Winter Haven, Florida -- A mosquito-borne illness affecting hundreds of thousands of people in the Caribbean has made its way to Florida.
So far, there have been three cases of chikungunya in Hillsborough County and one in Pasco.
On Tuesday, Polk County also confirmed its first case of the disease. The infected victim, who lives in Poinciana, had recently traveled to the Caribbean. Officials have not released the person's gender or age.
"The name comes from Swahili, for 'walking bent over,'" says Dr. Daniela Chiriboga with the Polk County Health Department. "That gives you an idea how you feel."
Symptoms include fever, severe joint pain, headaches.
"Wear long sleeves, repellent, long pants," Dr. Chiriboga advises.
There have been 48 confirmed cases of chikungunya in Florida, but all of them have been imported. The disease is transmitted to humans by infected mosquitoes. It has been documented in 40 countries in Asia, Africa, Europe and the Americas.
There is no vaccine or medication to prevent the disease, but it rarely kills those infected.
"Right now, there is an outbreak in all of the Caribbean islands," says Dr. Chiriboga.
The first case of chikungunya has been found in Polk County.
It's a warning to those getting ready to travel that they should protect themselves.
To keep mosquitoes and other bugs away from you and your family, Consumer Reports recommends these top five repellents:
- Off Deep Woods Sportsmen 2
- Cutter Backwoods Unscented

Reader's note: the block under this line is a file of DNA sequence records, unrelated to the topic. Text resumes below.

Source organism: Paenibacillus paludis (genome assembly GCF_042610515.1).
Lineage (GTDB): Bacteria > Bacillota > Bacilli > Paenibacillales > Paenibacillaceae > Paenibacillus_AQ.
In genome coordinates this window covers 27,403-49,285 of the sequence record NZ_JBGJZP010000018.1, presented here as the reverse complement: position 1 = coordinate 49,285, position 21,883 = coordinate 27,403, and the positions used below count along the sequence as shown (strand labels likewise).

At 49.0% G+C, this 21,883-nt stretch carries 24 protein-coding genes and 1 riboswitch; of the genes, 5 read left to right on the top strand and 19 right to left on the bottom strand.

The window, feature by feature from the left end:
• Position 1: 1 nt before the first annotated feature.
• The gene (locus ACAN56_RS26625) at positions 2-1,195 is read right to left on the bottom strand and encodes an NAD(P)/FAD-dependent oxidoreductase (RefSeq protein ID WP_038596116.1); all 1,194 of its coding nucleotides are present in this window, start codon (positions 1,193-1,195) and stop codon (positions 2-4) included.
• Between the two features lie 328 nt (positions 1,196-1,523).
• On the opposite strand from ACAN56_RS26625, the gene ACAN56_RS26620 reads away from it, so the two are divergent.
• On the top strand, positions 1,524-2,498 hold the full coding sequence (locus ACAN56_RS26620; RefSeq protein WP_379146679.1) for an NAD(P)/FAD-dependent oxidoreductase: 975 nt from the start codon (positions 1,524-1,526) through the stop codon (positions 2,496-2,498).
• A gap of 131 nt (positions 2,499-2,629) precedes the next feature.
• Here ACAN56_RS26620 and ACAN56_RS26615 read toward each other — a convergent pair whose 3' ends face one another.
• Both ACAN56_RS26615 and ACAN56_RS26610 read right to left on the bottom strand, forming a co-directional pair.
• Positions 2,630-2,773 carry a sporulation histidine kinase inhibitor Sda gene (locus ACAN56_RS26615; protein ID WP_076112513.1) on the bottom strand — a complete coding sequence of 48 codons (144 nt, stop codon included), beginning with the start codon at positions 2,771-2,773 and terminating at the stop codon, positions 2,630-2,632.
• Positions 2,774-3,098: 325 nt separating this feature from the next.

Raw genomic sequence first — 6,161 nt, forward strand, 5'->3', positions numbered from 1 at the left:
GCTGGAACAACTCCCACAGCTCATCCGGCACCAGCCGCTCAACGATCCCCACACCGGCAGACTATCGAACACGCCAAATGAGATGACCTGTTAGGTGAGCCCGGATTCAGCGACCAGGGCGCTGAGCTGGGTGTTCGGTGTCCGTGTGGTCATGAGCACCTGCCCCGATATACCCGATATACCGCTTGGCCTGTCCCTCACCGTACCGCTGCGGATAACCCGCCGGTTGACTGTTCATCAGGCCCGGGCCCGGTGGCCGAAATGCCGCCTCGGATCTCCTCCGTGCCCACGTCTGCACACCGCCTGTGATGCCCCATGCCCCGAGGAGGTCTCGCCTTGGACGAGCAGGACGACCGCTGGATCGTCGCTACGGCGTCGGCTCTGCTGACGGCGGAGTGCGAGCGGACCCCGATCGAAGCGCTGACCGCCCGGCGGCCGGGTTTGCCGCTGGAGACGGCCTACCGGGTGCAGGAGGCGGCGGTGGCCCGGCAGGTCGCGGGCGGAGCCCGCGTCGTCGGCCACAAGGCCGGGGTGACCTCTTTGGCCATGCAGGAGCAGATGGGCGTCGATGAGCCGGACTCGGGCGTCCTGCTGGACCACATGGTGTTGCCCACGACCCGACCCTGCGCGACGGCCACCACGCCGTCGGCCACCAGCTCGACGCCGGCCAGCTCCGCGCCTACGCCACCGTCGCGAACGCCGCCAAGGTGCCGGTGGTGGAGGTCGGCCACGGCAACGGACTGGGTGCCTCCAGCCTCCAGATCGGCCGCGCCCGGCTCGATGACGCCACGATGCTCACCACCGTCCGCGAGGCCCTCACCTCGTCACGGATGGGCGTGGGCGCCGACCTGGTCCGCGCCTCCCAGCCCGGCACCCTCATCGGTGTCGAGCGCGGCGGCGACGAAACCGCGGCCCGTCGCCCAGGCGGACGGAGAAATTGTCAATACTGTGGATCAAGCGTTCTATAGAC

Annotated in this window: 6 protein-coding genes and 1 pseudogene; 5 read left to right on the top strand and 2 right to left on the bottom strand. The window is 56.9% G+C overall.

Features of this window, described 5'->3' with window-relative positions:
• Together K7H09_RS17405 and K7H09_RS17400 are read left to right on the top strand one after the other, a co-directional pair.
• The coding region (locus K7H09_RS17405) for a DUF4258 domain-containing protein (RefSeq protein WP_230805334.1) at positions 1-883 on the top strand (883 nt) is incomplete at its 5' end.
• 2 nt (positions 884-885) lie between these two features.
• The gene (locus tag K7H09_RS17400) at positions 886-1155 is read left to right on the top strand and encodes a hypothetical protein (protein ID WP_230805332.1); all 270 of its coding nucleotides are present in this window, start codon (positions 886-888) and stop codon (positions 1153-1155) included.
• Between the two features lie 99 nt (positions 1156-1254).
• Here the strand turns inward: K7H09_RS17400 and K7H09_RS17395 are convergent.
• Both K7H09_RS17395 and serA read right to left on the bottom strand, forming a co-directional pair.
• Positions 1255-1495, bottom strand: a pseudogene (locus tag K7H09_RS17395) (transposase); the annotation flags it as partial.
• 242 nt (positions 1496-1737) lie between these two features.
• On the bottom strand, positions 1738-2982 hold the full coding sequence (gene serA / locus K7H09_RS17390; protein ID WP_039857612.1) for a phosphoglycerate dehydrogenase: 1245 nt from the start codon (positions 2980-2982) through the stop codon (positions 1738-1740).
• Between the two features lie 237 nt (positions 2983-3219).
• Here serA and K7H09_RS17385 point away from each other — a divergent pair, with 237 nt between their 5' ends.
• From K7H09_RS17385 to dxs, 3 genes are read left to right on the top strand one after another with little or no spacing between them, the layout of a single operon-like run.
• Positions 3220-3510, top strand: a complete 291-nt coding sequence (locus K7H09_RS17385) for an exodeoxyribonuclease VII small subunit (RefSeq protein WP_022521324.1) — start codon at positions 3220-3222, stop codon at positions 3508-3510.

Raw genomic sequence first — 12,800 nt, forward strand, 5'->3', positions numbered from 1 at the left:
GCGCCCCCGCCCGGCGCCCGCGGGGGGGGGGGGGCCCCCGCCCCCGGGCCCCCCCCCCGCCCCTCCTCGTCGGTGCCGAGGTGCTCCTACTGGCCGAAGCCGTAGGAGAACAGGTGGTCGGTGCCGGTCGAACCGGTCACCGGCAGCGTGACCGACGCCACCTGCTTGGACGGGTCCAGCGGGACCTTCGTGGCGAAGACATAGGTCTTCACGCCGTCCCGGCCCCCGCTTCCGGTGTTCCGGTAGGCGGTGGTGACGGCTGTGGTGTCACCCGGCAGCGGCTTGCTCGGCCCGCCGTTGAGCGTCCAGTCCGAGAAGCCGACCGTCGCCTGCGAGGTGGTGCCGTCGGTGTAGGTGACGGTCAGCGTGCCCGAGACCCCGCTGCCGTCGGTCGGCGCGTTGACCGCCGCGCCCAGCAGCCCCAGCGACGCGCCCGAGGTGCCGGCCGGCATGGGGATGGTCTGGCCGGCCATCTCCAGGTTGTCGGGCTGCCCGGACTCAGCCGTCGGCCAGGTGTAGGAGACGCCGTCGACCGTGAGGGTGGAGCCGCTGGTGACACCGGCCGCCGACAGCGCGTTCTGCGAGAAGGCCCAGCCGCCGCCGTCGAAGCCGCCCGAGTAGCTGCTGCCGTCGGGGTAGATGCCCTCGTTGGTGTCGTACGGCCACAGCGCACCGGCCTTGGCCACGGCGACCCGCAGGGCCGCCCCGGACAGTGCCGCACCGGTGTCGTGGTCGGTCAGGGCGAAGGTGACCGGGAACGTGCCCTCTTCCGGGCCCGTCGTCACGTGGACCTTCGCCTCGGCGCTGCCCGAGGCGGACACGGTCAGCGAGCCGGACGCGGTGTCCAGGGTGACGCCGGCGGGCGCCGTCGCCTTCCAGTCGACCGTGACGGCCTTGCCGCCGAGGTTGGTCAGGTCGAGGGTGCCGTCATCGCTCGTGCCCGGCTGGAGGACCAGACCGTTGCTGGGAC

- OFF Family Care Smooth and Dry
- 3-M Ultra-thon Insect Repellant 8
- Natrapel 8-hour
The first four have various levels of DEET and scored 98 out of 100, and "Off Deep Woods Sportsmen two" was the cheapest per ounce. All of them worked for at least seven hours.
People at increased risk for severe disease include newborns, senior adults, and people with chronic conditions such as diabetes, hypertension, cardiovascular disease, etc.
Symptoms of chikungunya include sudden onset of high fever (>102F), severe joint pain mainly in the arms and legs, headache, muscle pain, back pain and rash. Symptoms appear on average three to seven days after being bitten by an infected mosquito.
Most patients feel better after a few days or weeks, however, some people may develop long-term effects.
Complications are more common in infants younger than a year old; those older than 65; and people with chronic conditions such as diabetes and hypertension.
If you experience symptoms of chikungunya fever, consult with your health care provider immediately and protect yourself against further mosquito bites.
The Associated Press contributed to this report.